As a starting point, one can consider the following steps in rebuilding the care infrastructure for the elderly in low-income countries.
Keep focus on family-based care systems: This is still visible in Bangladesh. Gradually build the infrastructure of care around it, such as providing financial help, state oversight, and societal care. Create facilities for the elderly for accessing public facilities.
Motivate younger generations to care for the elderly: The awareness-building will have to focus on young people – those in schools – by making it mandatory for them to devote a specified time every year to take care of the elderly in geriatric care institutions (in old-age homes, hospitals or other social institutions). This will be part of their academic curriculum, add to their grades, and be a "must" for advancing to the next grade.
Organise local support system and community action: The government could develop guidelines and back them by financial support to set up local community support systems. Not-so-elderly members of a local community, including local social workers, and senior students with prior training could be induced to register as social workers for elderly support with the local authorities and form a support system in their neighbourhood. They will visit the elderly on a regular basis, inquire about their health conditions, and mobilise support as needed. They will be empowered by local authorities and backed up by law enforcers if needed. A mobile phone app could connect them with each other, the elderly people and their families, care providers, and other support services.
A preliminary menu of support services: The support services could cover a wide range of activities, but it must be introduced gradually after assessment of their acceptability. The menu could include (i) collecting and updating healthcare data on a regular basis, and storing them in databases set up in the bureau of statistics; (ii) connecting the elderly with healthcare providers in case of emergencies, and on a limited basis initiating a "red button" alert system for emergency healthcare; (iii) providing the elderly with moral and legal support for any dispute settlement, and connecting them with such service providers; (iv) creating local facilities for excursions of the elderly, and arrange excursions to local parks, exhibitions, and local and national events; (v) arranging events where people of all generations get together by hosting fun and free activities for older people; and (vi) promoting fund-raising through government and voluntary contributions for setting up more old-age care homes.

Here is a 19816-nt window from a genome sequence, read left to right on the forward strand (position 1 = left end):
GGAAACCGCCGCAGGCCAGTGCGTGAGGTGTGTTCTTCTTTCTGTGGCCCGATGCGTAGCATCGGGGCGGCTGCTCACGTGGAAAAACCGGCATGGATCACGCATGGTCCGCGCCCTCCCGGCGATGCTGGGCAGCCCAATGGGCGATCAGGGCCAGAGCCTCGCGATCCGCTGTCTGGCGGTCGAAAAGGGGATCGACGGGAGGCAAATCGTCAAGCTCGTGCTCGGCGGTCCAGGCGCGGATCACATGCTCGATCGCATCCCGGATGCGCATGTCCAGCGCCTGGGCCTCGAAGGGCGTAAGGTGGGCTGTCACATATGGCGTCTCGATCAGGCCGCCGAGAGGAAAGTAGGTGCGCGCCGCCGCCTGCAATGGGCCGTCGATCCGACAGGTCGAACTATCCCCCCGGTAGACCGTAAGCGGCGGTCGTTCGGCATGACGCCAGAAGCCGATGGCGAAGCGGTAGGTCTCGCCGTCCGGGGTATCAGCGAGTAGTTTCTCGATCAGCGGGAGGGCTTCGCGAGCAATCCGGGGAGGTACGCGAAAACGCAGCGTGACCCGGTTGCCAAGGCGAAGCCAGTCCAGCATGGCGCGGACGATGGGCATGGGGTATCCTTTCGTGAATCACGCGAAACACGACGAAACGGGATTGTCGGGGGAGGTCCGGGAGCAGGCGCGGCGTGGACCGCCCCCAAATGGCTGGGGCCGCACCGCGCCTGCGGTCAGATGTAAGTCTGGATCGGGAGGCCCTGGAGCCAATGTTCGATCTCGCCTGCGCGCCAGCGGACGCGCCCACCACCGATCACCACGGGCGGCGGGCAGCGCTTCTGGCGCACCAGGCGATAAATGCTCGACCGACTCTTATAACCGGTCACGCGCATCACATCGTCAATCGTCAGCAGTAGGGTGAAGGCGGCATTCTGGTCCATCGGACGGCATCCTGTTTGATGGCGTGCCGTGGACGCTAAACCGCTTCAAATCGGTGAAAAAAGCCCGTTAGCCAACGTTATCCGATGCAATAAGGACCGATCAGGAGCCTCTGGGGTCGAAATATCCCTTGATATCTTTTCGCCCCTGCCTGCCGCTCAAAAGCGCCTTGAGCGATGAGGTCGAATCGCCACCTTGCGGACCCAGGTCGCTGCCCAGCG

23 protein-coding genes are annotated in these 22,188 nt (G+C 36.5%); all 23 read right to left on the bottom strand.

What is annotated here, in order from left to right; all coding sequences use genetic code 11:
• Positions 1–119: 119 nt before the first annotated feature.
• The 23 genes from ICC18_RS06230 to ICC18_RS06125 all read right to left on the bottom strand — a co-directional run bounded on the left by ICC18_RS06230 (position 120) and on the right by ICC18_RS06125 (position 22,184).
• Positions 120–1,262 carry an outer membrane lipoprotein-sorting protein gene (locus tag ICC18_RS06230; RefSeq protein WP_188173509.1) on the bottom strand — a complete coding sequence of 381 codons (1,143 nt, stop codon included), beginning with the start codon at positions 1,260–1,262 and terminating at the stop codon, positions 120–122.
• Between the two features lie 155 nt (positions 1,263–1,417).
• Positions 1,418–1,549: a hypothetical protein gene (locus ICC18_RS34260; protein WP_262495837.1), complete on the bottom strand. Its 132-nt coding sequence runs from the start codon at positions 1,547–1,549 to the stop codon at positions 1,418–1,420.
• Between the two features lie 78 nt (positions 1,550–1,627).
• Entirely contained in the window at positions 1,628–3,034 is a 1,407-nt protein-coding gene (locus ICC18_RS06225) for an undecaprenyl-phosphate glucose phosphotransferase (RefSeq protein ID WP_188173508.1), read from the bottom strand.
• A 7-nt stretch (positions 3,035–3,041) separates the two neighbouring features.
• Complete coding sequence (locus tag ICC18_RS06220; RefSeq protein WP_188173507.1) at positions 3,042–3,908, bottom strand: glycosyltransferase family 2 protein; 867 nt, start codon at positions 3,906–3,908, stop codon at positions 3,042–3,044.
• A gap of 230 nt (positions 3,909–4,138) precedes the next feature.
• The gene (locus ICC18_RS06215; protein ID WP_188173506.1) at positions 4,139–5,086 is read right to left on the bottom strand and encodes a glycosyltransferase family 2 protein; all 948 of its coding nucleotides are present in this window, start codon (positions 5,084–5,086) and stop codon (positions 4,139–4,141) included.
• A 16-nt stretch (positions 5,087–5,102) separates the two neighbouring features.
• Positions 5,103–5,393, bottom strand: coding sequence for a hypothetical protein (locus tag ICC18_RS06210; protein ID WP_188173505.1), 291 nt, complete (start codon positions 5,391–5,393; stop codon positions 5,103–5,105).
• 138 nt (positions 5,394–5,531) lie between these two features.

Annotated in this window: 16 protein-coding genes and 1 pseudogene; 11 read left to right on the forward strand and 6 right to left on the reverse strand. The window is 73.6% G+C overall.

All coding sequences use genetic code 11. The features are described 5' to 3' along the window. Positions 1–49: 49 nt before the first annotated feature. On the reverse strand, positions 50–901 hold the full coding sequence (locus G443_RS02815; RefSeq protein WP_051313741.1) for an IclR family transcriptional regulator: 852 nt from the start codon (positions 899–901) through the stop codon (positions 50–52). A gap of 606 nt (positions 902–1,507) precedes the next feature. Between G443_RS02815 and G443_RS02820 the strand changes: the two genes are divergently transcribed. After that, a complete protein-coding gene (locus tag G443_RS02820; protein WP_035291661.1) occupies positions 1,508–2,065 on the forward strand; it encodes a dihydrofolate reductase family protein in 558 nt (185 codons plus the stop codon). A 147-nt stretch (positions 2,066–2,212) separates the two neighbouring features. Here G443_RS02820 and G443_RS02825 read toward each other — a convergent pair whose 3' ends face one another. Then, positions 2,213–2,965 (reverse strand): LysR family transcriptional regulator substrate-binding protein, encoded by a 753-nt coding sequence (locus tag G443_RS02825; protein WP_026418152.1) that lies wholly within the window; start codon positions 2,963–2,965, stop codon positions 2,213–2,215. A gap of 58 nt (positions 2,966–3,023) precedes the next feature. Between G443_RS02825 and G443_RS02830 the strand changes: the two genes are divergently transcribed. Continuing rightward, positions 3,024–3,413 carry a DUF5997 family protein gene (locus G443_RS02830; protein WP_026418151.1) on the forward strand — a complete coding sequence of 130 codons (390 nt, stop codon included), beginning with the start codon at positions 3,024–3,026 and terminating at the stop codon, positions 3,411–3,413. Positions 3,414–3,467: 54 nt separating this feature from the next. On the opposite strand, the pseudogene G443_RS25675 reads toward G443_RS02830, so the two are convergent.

The list sounds ambitious, and it is so. The facility creation is just the initial step; overcoming taboos and ensuring good living for the elderly is the tougher task. But the elders of our country deserve it.
Dr Atiqur Rahman is an economist, former adjunct professor at John Cabot University in Italy, and former lead strategist at IFAD.